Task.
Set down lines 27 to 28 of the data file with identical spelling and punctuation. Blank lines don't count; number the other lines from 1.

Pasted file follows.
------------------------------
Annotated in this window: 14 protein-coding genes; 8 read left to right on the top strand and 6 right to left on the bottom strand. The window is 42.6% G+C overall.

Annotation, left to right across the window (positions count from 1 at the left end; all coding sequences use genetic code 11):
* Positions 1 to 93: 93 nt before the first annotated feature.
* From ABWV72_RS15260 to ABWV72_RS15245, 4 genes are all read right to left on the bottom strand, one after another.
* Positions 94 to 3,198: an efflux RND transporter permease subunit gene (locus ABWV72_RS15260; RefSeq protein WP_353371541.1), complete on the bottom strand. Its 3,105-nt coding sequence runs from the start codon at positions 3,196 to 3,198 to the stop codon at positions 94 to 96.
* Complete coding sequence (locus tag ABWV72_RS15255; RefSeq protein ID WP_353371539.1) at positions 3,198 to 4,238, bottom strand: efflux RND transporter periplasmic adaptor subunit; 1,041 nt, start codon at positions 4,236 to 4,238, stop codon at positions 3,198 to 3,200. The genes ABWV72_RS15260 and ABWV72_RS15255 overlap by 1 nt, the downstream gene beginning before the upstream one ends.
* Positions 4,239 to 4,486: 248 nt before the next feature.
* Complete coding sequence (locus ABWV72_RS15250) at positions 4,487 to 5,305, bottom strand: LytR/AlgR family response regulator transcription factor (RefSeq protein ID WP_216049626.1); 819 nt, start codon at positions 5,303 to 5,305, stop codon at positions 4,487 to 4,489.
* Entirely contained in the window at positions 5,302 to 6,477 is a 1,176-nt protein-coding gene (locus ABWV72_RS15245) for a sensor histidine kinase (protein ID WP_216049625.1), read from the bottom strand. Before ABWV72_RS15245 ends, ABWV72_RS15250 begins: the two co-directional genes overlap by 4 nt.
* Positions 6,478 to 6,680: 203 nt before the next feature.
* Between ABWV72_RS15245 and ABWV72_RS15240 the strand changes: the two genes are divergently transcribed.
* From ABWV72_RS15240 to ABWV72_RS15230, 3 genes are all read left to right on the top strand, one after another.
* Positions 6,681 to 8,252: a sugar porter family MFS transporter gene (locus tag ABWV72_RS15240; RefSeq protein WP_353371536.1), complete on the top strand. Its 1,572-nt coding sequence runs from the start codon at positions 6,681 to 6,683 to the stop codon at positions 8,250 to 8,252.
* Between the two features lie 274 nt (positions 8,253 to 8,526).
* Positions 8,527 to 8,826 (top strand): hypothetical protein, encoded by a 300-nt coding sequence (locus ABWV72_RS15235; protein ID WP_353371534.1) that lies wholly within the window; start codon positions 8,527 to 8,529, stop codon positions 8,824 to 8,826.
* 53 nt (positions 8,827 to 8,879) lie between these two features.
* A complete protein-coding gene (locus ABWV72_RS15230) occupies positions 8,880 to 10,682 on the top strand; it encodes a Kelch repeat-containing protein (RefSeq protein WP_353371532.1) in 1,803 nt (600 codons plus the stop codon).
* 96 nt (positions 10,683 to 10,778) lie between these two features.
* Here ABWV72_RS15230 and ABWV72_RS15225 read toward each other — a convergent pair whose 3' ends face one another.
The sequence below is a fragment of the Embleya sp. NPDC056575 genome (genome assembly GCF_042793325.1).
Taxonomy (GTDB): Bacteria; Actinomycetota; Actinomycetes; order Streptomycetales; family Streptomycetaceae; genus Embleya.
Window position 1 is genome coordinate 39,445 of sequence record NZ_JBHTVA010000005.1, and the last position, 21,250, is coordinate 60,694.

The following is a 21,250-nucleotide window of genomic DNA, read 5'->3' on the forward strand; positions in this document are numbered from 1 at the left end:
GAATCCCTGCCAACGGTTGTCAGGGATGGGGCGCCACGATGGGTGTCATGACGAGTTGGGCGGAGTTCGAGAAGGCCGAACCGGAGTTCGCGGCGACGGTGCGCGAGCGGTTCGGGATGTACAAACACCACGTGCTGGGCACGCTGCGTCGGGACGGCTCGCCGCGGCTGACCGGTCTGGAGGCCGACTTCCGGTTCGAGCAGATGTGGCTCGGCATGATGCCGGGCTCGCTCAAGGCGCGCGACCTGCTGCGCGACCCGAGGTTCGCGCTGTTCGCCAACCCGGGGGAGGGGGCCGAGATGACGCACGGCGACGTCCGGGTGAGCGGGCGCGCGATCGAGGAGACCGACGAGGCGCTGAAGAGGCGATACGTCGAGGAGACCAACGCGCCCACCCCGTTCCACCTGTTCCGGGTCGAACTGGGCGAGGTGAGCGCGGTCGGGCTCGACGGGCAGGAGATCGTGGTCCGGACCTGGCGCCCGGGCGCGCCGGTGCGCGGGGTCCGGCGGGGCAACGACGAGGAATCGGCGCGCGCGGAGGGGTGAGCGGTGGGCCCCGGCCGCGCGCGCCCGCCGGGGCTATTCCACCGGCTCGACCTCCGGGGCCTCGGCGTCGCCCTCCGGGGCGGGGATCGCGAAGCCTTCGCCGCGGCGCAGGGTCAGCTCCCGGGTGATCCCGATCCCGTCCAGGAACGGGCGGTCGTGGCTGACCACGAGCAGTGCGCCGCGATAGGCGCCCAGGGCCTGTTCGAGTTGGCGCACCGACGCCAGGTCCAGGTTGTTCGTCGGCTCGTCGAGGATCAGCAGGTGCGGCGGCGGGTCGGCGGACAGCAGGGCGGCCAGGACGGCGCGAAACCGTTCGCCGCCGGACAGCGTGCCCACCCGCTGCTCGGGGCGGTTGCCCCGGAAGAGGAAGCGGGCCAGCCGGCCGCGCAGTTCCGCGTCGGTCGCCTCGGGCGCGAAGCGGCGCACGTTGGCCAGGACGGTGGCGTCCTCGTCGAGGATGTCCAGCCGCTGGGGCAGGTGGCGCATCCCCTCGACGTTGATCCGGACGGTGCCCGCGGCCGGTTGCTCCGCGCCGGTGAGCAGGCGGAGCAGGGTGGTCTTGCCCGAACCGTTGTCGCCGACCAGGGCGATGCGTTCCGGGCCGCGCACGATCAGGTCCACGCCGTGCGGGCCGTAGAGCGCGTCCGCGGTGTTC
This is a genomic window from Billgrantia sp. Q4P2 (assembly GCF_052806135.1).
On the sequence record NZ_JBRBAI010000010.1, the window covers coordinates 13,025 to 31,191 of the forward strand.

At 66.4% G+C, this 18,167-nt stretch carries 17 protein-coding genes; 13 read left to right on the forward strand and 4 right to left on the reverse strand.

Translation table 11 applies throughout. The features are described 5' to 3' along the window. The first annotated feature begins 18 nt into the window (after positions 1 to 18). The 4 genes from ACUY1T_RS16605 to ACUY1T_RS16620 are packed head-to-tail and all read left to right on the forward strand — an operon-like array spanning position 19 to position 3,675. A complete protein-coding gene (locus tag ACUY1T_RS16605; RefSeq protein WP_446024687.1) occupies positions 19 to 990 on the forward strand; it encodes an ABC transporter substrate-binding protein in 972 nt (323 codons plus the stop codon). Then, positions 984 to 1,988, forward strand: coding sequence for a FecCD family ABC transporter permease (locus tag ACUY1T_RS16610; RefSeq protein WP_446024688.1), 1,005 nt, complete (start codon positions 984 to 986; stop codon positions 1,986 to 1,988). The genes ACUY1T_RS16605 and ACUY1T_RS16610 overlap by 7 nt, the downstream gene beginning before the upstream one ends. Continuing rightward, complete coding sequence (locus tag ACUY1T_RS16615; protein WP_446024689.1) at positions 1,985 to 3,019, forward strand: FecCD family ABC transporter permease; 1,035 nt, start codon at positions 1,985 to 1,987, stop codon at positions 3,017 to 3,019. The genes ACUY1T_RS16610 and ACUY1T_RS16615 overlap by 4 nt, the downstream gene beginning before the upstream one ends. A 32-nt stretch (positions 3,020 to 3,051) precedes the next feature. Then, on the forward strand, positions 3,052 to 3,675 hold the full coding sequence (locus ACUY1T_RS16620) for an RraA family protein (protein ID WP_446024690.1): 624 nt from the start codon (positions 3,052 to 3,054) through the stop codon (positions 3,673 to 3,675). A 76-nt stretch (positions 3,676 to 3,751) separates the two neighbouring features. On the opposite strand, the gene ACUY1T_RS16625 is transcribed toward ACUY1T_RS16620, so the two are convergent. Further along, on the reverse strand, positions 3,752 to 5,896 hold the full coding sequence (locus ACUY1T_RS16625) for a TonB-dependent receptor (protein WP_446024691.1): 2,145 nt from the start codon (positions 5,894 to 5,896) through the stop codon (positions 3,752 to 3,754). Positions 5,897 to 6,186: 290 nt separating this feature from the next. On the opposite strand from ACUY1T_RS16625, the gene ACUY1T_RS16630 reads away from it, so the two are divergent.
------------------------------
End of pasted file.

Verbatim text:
At 66.4% G+C, this 18,167-nt stretch carries 17 protein-coding genes; 13 read left to right on the forward strand and 4 right to left on the reverse strand.

Translation table 11 applies throughout. The features are described 5' to 3' along the window. The first annotated feature begins 18 nt into the window (after positions 1 to 18). The 4 genes from ACUY1T_RS16605 to ACUY1T_RS16620 are packed head-to-tail and all read left to right on the forward strand — an operon-like array spanning position 19 to position 3,675. A complete protein-coding gene (locus tag ACUY1T_RS16605; RefSeq protein WP_446024687.1) occupies positions 19 to 990 on the forward strand; it encodes an ABC transporter substrate-binding protein in 972 nt (323 codons plus the stop codon). Then, positions 984 to 1,988, forward strand: coding sequence for a FecCD family ABC transporter permease (locus tag ACUY1T_RS16610; RefSeq protein WP_446024688.1), 1,005 nt, complete (start codon positions 984 to 986; stop codon positions 1,986 to 1,988). The genes ACUY1T_RS16605 and ACUY1T_RS16610 overlap by 7 nt, the downstream gene beginning before the upstream one ends. Continuing rightward, complete coding sequence (locus tag ACUY1T_RS16615; protein WP_446024689.1) at positions 1,985 to 3,019, forward strand: FecCD family ABC transporter permease; 1,035 nt, start codon at positions 1,985 to 1,987, stop codon at positions 3,017 to 3,019. The genes ACUY1T_RS16610 and ACUY1T_RS16615 overlap by 4 nt, the downstream gene beginning before the upstream one ends. A 32-nt stretch (positions 3,020 to 3,051) precedes the next feature. Then, on the forward strand, positions 3,052 to 3,675 hold the full coding sequence (locus ACUY1T_RS16620) for an RraA family protein (protein ID WP_446024690.1): 624 nt from the start codon (positions 3,052 to 3,054) through the stop codon (positions 3,673 to 3,675). A 76-nt stretch (positions 3,676 to 3,751) separates the two neighbouring features. On the opposite strand, the gene ACUY1T_RS16625 is transcribed toward ACUY1T_RS16620, so the two are convergent. Further along, on the reverse strand, positions 3,752 to 5,896 hold the full coding sequence (locus ACUY1T_RS16625) for a TonB-dependent receptor (protein WP_446024691.1): 2,145 nt from the start codon (positions 5,894 to 5,896) through the stop codon (positions 3,752 to 3,754). Positions 5,897 to 6,186: 290 nt separating this feature from the next. On the opposite strand from ACUY1T_RS16625, the gene ACUY1T_RS16630 reads away from it, so the two are divergent.